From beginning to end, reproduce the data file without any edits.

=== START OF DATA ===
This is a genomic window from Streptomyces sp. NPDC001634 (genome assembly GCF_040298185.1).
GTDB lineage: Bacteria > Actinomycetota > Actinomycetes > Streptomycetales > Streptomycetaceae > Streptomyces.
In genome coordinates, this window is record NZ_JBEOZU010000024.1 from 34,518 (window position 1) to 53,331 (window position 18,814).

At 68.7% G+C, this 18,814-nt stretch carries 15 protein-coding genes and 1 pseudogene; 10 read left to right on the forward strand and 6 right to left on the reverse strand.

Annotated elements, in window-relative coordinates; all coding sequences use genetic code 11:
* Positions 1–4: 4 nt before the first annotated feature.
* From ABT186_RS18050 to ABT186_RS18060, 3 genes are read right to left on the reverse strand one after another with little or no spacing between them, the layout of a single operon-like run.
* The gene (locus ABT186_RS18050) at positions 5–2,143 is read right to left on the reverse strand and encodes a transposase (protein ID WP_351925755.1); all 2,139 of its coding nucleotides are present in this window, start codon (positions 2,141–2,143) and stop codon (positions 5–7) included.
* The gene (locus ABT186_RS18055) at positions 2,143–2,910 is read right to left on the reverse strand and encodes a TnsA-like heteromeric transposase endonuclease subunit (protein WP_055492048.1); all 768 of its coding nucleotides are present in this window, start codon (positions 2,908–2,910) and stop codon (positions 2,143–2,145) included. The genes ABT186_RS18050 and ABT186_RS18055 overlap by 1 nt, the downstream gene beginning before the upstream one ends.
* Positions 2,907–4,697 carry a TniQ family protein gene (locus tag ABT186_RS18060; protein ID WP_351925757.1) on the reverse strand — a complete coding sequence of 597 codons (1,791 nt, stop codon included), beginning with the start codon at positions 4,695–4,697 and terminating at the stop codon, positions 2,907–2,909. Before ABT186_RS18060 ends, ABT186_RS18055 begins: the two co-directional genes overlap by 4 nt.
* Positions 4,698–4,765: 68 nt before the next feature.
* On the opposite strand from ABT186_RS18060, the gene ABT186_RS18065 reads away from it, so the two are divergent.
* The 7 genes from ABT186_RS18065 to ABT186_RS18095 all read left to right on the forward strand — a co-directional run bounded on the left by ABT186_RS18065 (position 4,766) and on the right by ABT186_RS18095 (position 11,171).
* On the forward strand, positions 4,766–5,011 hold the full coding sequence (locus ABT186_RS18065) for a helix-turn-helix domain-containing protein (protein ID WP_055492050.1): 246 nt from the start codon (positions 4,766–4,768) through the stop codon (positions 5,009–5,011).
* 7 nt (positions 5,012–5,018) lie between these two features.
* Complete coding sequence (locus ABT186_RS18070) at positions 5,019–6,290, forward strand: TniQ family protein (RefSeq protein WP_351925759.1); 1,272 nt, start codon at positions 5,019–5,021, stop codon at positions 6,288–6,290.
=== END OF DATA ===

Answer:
This is a genomic window from Streptomyces sp. NPDC001634 (genome assembly GCF_040298185.1).
GTDB lineage: Bacteria > Actinomycetota > Actinomycetes > Streptomycetales > Streptomycetaceae > Streptomyces.
In genome coordinates, this window is record NZ_JBEOZU010000024.1 from 34,518 (window position 1) to 53,331 (window position 18,814).

At 68.7% G+C, this 18,814-nt stretch carries 15 protein-coding genes and 1 pseudogene; 10 read left to right on the forward strand and 6 right to left on the reverse strand.

Annotated elements, in window-relative coordinates; all coding sequences use genetic code 11:
* Positions 1–4: 4 nt before the first annotated feature.
* From ABT186_RS18050 to ABT186_RS18060, 3 genes are read right to left on the reverse strand one after another with little or no spacing between them, the layout of a single operon-like run.
* The gene (locus ABT186_RS18050) at positions 5–2,143 is read right to left on the reverse strand and encodes a transposase (protein ID WP_351925755.1); all 2,139 of its coding nucleotides are present in this window, start codon (positions 2,141–2,143) and stop codon (positions 5–7) included.
* The gene (locus ABT186_RS18055) at positions 2,143–2,910 is read right to left on the reverse strand and encodes a TnsA-like heteromeric transposase endonuclease subunit (protein WP_055492048.1); all 768 of its coding nucleotides are present in this window, start codon (positions 2,908–2,910) and stop codon (positions 2,143–2,145) included. The genes ABT186_RS18050 and ABT186_RS18055 overlap by 1 nt, the downstream gene beginning before the upstream one ends.
* Positions 2,907–4,697 carry a TniQ family protein gene (locus tag ABT186_RS18060; protein ID WP_351925757.1) on the reverse strand — a complete coding sequence of 597 codons (1,791 nt, stop codon included), beginning with the start codon at positions 4,695–4,697 and terminating at the stop codon, positions 2,907–2,909. Before ABT186_RS18060 ends, ABT186_RS18055 begins: the two co-directional genes overlap by 4 nt.
* Positions 4,698–4,765: 68 nt before the next feature.
* On the opposite strand from ABT186_RS18060, the gene ABT186_RS18065 reads away from it, so the two are divergent.
* The 7 genes from ABT186_RS18065 to ABT186_RS18095 all read left to right on the forward strand — a co-directional run bounded on the left by ABT186_RS18065 (position 4,766) and on the right by ABT186_RS18095 (position 11,171).
* On the forward strand, positions 4,766–5,011 hold the full coding sequence (locus ABT186_RS18065) for a helix-turn-helix domain-containing protein (protein ID WP_055492050.1): 246 nt from the start codon (positions 4,766–4,768) through the stop codon (positions 5,009–5,011).
* 7 nt (positions 5,012–5,018) lie between these two features.
* Complete coding sequence (locus ABT186_RS18070) at positions 5,019–6,290, forward strand: TniQ family protein (RefSeq protein WP_351925759.1); 1,272 nt, start codon at positions 5,019–5,021, stop codon at positions 6,288–6,290.